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N2 - Background Post-migration follow-up of migrants considered at increased risk of developing tuberculosis based on pre-migration screening abnormalities (high-risk migrants) is implemented in several low-incidence countries. We aimed to determine the rate of tuberculosis in this population to inform cross-border tuberculosis control policies. Methods We searched MEDLINE and Embase (since inception to Jan 12, 2017) for studies evaluating post-migration follow-up of high-risk migrants. Outcomes evaluated were the number of tuberculosis cases occurring post-migration, expressed as the tuberculosis incidence per 100 000 person-years of follow-up, as cumulative incidence of tuberculosis per 100 000 persons, and the cumulative incidence of tuberculosis at the first post-migration follow-up visit. Random-effects models were used to summarise outcomes across studies. Findings We identified 20 publications (describing 23 study cohorts) reporting the pre-migration screening outcomes of 8 355 030 migrants processed between Jan 1, 1981, and May 1, 2014, with 222 375 high-risk migrants identified. The pooled cumulative incidence of tuberculosis post-migration in our study population from 22 cohorts was 2794 per 100 000 persons (95% CI 2179–3409; I2=99%). The pooled cumulative incidence of tuberculosis at the first follow-up visit from ten cohorts was 3284 per 100 000 persons (95% CI 2173–4395; I2=99%). The pooled tuberculosis incidence from 15 cohorts was 1249 per 100 000 person-years of follow-up (95% CI 924-1574; I2=98%). Interpretation The high rate of tuberculosis in high-risk migrants suggests that tuberculosis control measures in this population, including more sensitive pre-migration screening, preventive treatment of latent tuberculosis infection, or post-migration follow-up, are potentially effective cross-border tuberculosis control strategies in low-incidence countries. Funding Australian National Health and Medical Research Council.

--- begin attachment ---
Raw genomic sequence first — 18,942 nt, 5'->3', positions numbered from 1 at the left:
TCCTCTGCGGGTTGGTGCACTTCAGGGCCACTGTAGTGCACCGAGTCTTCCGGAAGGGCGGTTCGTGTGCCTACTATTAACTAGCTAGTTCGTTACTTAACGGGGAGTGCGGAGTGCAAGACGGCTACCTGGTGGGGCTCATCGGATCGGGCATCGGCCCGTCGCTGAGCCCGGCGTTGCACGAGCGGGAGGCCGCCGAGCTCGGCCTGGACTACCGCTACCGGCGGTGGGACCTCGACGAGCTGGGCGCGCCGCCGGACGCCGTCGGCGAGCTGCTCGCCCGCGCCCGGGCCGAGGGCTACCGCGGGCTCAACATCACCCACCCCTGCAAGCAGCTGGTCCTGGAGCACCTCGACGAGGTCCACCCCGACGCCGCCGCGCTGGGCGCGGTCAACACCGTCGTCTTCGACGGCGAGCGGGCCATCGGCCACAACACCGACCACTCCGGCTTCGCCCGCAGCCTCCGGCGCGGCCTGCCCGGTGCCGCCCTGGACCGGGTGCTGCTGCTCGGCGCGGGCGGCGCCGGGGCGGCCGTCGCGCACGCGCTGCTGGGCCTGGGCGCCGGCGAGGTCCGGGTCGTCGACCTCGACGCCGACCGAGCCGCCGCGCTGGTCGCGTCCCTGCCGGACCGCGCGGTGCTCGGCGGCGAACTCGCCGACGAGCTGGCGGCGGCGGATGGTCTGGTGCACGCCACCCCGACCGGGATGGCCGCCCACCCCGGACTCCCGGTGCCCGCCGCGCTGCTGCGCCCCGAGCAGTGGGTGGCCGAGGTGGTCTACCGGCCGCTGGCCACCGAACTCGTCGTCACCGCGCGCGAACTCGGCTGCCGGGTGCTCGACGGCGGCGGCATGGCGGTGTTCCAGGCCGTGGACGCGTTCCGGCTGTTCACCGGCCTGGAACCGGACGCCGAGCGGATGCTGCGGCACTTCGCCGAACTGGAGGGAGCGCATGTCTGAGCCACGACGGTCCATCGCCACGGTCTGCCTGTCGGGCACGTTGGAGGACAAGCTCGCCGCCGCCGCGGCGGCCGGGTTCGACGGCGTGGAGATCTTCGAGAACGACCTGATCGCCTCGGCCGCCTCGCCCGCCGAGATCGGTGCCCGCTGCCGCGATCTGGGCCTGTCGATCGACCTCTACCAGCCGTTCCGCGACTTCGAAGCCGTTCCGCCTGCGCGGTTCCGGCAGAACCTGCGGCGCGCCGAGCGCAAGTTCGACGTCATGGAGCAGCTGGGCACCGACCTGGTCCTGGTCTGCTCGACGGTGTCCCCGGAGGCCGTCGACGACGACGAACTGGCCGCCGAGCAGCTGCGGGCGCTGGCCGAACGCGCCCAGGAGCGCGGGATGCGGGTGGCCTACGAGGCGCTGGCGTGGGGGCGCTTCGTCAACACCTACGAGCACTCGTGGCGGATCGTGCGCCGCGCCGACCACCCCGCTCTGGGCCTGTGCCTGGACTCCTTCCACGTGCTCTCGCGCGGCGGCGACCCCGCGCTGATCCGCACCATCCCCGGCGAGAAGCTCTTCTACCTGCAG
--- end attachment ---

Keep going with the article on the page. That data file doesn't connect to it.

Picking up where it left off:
AB - Background Post-migration follow-up of migrants considered at increased risk of developing tuberculosis based on pre-migration screening abnormalities (high-risk migrants) is implemented in several low-incidence countries. We aimed to determine the rate of tuberculosis in this population to inform cross-border tuberculosis control policies. Methods We searched MEDLINE and Embase (since inception to Jan 12, 2017) for studies evaluating post-migration follow-up of high-risk migrants. Outcomes evaluated were the number of tuberculosis cases occurring post-migration, expressed as the tuberculosis incidence per 100 000 person-years of follow-up, as cumulative incidence of tuberculosis per 100 000 persons, and the cumulative incidence of tuberculosis at the first post-migration follow-up visit. Random-effects models were used to summarise outcomes across studies. Findings We identified 20 publications (describing 23 study cohorts) reporting the pre-migration screening outcomes of 8 355 030 migrants processed between Jan 1, 1981, and May 1, 2014, with 222 375 high-risk migrants identified. The pooled cumulative incidence of tuberculosis post-migration in our study population from 22 cohorts was 2794 per 100 000 persons (95% CI 2179–3409; I2=99%). The pooled cumulative incidence of tuberculosis at the first follow-up visit from ten cohorts was 3284 per 100 000 persons (95% CI 2173–4395; I2=99%). The pooled tuberculosis incidence from 15 cohorts was 1249 per 100 000 person-years of follow-up (95% CI 924-1574; I2=98%). Interpretation The high rate of tuberculosis in high-risk migrants suggests that tuberculosis control measures in this population, including more sensitive pre-migration screening, preventive treatment of latent tuberculosis infection, or post-migration follow-up, are potentially effective cross-border tuberculosis control strategies in low-incidence countries. Funding Australian National Health and Medical Research Council.